This phase requires you to let go of familiar beliefs, expectations and assumptions, and commit to a more systematic/disciplined and objective inquiry into reality and possibility. Your leadership efforts will not only guide organizational plans and decisions, but also serve as a model for people throughout the organization to do the same. It will bring new levels of precision to how people look at, think about, and relate with the challenges and opportunities of their jobs.

There are four basic leadership actions included in this phase:

  • Determine the primary driver of change
  • Establish awareness of the need for change
  • Create a vision for the change
  • Frame the transition

Together, these first four leadership actions create a solid foundation that will support the success of every phase, every step that follows.

Phase 2: Engagement

Once you’ve created a solid foundation, it’s time to work on fully engaging the hearts and minds of the people who must actually implement the change! In this phase, your work is focused on creating a sense of “shared ownership” in the change effort.

In building the critical mass of aligned attention, energy, and resources required for success, the key is to keep people focused on the things that matter most – managing their expectations and continuously building positive momentum. In the midst of change, it is always important to routinely check your assumptions, remain sensitive to the impact of your efforts, and be prepared to adjust your plans, messaging, and expectations as necessary. And it is vital that others feel a responsibility for doing the same.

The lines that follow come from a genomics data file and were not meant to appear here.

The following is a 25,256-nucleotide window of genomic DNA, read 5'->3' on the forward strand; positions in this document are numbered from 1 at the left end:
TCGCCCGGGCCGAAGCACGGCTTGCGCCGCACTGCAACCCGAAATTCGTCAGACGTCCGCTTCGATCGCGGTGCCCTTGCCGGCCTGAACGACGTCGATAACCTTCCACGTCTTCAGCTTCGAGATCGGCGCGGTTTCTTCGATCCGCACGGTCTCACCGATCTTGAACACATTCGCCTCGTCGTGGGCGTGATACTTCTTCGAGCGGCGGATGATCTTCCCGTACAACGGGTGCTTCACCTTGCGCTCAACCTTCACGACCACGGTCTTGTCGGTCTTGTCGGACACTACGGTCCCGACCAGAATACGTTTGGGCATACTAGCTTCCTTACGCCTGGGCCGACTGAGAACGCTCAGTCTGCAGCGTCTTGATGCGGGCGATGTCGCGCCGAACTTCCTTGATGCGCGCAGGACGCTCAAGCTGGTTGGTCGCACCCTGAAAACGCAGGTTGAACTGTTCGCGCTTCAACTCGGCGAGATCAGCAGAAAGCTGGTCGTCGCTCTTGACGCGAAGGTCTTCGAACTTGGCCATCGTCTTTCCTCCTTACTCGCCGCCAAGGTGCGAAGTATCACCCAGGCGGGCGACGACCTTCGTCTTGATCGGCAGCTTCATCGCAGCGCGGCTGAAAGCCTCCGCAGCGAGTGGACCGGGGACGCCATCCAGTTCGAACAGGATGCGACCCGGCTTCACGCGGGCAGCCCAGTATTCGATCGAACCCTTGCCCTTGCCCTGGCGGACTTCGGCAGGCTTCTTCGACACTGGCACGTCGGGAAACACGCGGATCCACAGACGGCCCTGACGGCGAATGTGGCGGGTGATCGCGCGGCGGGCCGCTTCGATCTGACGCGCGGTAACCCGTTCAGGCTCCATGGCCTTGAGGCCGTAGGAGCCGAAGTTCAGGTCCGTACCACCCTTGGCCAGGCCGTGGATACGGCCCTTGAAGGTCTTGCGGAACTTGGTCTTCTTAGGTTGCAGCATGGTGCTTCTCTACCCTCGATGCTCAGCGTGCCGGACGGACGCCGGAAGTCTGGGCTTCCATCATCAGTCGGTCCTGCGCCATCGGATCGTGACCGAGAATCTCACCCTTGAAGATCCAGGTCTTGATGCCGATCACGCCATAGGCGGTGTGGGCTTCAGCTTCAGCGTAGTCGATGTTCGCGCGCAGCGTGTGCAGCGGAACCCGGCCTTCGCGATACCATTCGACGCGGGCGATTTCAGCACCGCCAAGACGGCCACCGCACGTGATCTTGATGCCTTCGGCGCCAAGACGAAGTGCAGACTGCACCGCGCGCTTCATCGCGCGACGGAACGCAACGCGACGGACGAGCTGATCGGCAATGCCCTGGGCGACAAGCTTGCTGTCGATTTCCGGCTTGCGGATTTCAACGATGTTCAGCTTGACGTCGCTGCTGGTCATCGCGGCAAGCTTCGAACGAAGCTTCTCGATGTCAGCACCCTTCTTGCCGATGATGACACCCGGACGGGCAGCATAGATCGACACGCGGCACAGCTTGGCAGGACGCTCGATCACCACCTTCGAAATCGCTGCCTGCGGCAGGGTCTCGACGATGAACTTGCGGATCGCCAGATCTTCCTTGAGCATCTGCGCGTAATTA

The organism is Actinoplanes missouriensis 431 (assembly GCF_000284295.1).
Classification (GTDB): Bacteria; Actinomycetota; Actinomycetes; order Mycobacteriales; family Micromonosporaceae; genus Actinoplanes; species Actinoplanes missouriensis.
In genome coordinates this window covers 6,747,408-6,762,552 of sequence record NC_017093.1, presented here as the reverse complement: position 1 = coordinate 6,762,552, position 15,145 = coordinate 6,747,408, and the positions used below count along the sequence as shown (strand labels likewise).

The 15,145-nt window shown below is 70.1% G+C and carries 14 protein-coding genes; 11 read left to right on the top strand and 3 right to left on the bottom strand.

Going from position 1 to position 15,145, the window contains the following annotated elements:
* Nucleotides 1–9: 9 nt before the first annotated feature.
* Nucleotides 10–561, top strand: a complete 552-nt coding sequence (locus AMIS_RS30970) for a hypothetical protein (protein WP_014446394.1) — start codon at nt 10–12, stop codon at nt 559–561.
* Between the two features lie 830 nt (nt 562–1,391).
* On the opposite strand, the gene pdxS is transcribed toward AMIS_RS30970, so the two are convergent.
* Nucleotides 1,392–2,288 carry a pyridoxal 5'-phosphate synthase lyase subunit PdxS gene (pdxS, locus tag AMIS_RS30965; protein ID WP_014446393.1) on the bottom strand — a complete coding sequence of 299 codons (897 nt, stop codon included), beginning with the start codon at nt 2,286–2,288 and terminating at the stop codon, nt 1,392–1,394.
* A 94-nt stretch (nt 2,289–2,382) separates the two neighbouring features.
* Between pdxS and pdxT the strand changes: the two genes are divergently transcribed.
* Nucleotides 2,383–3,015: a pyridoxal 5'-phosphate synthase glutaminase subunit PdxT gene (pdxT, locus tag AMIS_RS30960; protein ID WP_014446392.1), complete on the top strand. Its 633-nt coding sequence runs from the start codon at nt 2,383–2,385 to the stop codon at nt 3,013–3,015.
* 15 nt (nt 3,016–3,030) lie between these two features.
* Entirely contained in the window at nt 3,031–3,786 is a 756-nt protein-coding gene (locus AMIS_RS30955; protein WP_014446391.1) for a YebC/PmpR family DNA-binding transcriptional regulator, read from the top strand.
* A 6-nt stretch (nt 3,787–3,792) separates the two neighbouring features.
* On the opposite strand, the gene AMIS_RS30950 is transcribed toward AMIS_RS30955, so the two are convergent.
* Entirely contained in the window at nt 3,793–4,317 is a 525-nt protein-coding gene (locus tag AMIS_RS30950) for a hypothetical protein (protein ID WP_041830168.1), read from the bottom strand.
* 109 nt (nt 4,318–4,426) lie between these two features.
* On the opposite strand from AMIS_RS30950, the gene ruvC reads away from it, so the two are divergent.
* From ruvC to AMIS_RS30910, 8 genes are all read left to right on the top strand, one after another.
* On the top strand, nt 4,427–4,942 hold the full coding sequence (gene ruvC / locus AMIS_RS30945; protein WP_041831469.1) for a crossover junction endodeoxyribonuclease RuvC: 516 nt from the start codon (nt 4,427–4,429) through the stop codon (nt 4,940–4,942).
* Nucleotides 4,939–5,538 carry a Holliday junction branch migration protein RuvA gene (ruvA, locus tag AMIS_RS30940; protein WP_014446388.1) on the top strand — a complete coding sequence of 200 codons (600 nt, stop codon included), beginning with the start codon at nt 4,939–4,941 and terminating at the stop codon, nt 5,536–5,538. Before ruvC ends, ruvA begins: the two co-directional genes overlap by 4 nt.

There are three basic leadership actions included in this phase:

  • Inform all stakeholders of the case for change
  • Determine the impact of the transition
  • Identify transition progress and success

Together, these three leadership actions provide the traction and momentum required for building toward the vision of successful transformation.

Phase 3: Reinforcement

If you don’t change the underlying organizational structures and dynamisms to reinforce the changes, progress can easily be lost or even reversed. In this phase, your work is focused on ensuring that these “underlying structures and dynamisms” reflect the continuing needs of the changes you’ve implemented, promoting the sustainability of your successes.

As in the two previous phases, it’s important to maintain open feedback channels so you remain informed about the dynamic realities of your operating environment as well as the real impact of your efforts.

There are three basic leadership actions included in this phase:

  • Make it easy to adapt to the change
  • Promote the positive impact of the change
  • Align the change with systems, structures, and practices

Change never really ends; it’s always on the move. These three leadership actions will not only imbed the changes you have made, but keep your organization in a position to quickly recognize and respond to whatever future contingencies may arise.

We will drill deeper into each of these elements of the CLM in future posts. But again, if you’re impatient to learn more, there’s no need to wait! Click on the “contact us” button in our website navigation bar to initiate an introductory conversation that will help move you – and your organization – closer to developing your own capacity for effective change leadership.


It is not necessary to change; survival is not mandatory.

~W. Edwards Deming